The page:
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Allotment helping with social recovery given 12-month extension

PUBLISHED: 11:57 10 December 2019 | UPDATED: 11:57 10 December 2019

NSFT staff at Marlpit Community Garden where service users have been able to enjoy being outside, reduce their anxiety and boost their confidence.

NSFT staff at Marlpit Community Garden where service users have been able to enjoy being outside, reduce their anxiety and boost their confidence.

Archant

An allotment project providing a ‘sanctuary’ for people experiencing severe psychotic illness has been extended for another year.

NSFT staff at Marlpit Community Garden where service users have been able to enjoy being outside, reduce their anxiety and boost their confidence.NSFT staff at Marlpit Community Garden where service users have been able to enjoy being outside, reduce their anxiety and boost their confidence.

Norfolk and Suffolk Foundation Trust (NSFT) has extended the Marlpit Community Garden initiative for a further 12 months following its success to help users gain confidence and reduce their anxiety by developing the plot.

Staff from the enhanced treatment service raised money for the plot last summer for NSFT users experiencing severe psychotic illnesses.

The project has been called a 'lifeline' to those using it and over the next 12 months will allow more service users to benefit.

Cheryl Farrell, support worker, said: "We have seen a real change in the service users who have used the allotment. Being outside in nature and enjoying the fresh air has really boosted their wellbeing and encouraged them to open up to us, as they feel more comfortable than they might in a traditionally clinical setting.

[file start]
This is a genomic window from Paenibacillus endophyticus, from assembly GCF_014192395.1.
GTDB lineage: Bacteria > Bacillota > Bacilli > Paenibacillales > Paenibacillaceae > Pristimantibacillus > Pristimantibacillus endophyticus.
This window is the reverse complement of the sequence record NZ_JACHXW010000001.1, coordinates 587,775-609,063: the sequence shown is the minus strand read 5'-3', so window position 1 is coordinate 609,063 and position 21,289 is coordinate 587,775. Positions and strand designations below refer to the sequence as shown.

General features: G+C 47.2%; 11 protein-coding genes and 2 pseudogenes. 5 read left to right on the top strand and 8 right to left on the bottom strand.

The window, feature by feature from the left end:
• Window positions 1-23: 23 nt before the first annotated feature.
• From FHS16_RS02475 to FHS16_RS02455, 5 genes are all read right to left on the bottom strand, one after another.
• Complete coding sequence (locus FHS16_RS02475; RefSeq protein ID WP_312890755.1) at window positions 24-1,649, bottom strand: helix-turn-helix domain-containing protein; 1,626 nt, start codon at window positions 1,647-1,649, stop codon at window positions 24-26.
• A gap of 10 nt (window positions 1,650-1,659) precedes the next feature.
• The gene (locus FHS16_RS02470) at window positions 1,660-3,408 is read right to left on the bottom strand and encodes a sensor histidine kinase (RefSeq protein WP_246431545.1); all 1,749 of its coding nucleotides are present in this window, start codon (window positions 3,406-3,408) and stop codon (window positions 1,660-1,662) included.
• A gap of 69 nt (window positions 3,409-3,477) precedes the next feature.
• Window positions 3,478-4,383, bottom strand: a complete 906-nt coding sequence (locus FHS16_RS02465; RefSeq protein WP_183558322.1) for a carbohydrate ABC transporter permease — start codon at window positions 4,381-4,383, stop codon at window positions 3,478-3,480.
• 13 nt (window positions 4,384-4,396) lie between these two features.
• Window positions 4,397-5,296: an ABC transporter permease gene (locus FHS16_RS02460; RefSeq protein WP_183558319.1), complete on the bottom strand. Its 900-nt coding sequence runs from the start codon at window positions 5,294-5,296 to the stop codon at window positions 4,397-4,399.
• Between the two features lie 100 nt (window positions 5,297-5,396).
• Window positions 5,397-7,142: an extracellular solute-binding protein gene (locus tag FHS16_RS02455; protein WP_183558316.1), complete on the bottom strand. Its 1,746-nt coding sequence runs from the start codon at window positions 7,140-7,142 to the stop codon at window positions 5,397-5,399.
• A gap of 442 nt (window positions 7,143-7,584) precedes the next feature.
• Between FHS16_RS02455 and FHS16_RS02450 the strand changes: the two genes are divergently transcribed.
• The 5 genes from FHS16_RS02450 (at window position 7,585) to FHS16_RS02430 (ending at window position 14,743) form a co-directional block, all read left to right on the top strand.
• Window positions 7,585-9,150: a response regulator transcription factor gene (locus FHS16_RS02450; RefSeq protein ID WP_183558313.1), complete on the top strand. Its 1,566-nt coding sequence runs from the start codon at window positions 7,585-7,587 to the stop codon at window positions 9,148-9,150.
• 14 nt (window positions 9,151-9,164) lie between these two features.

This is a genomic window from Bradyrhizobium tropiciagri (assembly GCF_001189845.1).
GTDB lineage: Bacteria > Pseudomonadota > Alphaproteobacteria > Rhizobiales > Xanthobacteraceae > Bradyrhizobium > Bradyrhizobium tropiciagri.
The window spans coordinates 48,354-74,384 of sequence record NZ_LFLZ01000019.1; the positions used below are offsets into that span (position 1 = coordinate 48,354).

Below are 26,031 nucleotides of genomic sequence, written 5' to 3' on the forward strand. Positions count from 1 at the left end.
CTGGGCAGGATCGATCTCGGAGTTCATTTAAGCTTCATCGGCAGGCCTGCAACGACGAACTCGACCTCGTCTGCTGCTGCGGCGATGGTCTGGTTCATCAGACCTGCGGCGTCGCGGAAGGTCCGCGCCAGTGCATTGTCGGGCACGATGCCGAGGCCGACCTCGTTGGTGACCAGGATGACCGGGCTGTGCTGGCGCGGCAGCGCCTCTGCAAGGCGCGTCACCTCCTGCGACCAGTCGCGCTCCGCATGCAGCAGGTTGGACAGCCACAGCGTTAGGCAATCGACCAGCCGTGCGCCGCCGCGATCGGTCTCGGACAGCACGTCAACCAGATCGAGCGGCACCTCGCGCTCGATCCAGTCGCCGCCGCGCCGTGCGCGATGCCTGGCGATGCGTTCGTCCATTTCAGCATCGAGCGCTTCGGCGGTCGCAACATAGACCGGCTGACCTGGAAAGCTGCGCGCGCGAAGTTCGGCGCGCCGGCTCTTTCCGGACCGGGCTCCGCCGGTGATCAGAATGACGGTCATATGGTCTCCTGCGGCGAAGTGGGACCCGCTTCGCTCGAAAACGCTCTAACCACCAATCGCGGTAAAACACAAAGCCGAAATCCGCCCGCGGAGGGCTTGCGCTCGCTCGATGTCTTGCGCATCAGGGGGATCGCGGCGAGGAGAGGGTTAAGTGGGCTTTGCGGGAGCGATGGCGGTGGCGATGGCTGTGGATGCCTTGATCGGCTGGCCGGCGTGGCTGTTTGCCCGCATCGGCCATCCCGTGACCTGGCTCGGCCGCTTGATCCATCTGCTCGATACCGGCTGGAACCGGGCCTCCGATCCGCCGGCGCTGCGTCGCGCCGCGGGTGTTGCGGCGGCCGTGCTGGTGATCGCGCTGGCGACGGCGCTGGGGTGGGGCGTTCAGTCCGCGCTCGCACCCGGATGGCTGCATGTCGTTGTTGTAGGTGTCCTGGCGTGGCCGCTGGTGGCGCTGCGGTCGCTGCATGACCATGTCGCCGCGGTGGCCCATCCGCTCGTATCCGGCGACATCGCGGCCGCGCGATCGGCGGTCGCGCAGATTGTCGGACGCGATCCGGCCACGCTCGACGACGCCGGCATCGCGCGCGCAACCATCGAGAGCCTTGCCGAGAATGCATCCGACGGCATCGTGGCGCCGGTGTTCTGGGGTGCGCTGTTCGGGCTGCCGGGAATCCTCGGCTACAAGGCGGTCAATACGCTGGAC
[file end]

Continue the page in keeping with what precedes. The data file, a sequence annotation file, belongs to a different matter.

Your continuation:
NSFT staff at Marlpit Community Garden where service users have been able to enjoy being outside, reduce their anxiety and boost their confidence. Picture: NSFTNSFT staff at Marlpit Community Garden where service users have been able to enjoy being outside, reduce their anxiety and boost their confidence. Picture: NSFT

"The allotment is a real sanctuary, especially for those who live in the city and may not have access to any other outside space or are fearful about going to a park on their own. Tending to the produce also gives them a sense of purpose, which has a fantastic impact on their confidence and self-belief."

NSFT staff accompany service users to the plot when it is quiet, and gradually build up their involvement over time.

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Mitch Neville, senior occupational therapist, said: "The allotment is an amazing project which has been a real lifeline to the service users who have accessed it during the past 12 months.

"It gives them the chance to enjoy being outside and gradually build up the time they spend around others in a calm and peaceful environment.

"The garden has really helped with their social recovery, with some even going on to do voluntary work."

Volunteers from the Sustainable Living Initiative, which runs the allotments, join the group at a weekly session to harvest produce for a shared lunch.

There is also the option for individuals to go on to rent their own plot.

Anne Marie Steward, from the Sustainable Living Initiative, said: "We are delighted to be able to share our fabulous resource with the people from NSFT and enjoy getting to know those who attend regularly.

"Some people have started to join in with communal activities. Their company and hard work are much appreciated. We look forward to many more visits."

For more information about Marlpit Community Garden, visit www.grow-our-own.co.uk


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